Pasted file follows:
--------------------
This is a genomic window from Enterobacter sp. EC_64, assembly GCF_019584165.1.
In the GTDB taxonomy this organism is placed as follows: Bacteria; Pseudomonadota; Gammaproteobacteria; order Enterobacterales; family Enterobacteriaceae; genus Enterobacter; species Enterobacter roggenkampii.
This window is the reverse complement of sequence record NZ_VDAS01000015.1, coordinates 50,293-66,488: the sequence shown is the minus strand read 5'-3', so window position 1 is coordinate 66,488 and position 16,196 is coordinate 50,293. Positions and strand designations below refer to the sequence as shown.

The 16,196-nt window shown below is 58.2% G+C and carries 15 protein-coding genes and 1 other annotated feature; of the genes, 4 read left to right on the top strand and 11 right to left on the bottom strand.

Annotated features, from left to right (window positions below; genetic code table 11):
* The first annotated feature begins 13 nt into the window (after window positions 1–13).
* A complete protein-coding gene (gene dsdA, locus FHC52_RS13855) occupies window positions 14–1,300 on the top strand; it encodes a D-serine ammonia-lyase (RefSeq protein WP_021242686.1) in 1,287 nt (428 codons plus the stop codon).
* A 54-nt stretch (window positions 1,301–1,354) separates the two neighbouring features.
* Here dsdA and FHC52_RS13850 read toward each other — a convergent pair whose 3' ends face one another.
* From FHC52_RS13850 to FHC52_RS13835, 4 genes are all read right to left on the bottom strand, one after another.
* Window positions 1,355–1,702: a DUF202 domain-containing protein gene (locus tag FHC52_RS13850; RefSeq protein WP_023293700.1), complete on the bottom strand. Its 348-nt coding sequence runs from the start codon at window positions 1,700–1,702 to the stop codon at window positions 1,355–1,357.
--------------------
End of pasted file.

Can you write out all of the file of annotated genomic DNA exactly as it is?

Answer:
This is a genomic window from Enterobacter sp. EC_64, assembly GCF_019584165.1.
In the GTDB taxonomy this organism is placed as follows: Bacteria; Pseudomonadota; Gammaproteobacteria; order Enterobacterales; family Enterobacteriaceae; genus Enterobacter; species Enterobacter roggenkampii.
This window is the reverse complement of sequence record NZ_VDAS01000015.1, coordinates 50,293-66,488: the sequence shown is the minus strand read 5'-3', so window position 1 is coordinate 66,488 and position 16,196 is coordinate 50,293. Positions and strand designations below refer to the sequence as shown.

The 16,196-nt window shown below is 58.2% G+C and carries 15 protein-coding genes and 1 other annotated feature; of the genes, 4 read left to right on the top strand and 11 right to left on the bottom strand.

Annotated features, from left to right (window positions below; genetic code table 11):
* The first annotated feature begins 13 nt into the window (after window positions 1–13).
* A complete protein-coding gene (gene dsdA, locus FHC52_RS13855) occupies window positions 14–1,300 on the top strand; it encodes a D-serine ammonia-lyase (RefSeq protein WP_021242686.1) in 1,287 nt (428 codons plus the stop codon).
* A 54-nt stretch (window positions 1,301–1,354) separates the two neighbouring features.
* Here dsdA and FHC52_RS13850 read toward each other — a convergent pair whose 3' ends face one another.
* From FHC52_RS13850 to FHC52_RS13835, 4 genes are all read right to left on the bottom strand, one after another.
* Window positions 1,355–1,702: a DUF202 domain-containing protein gene (locus tag FHC52_RS13850; RefSeq protein WP_023293700.1), complete on the bottom strand. Its 348-nt coding sequence runs from the start codon at window positions 1,700–1,702 to the stop codon at window positions 1,355–1,357.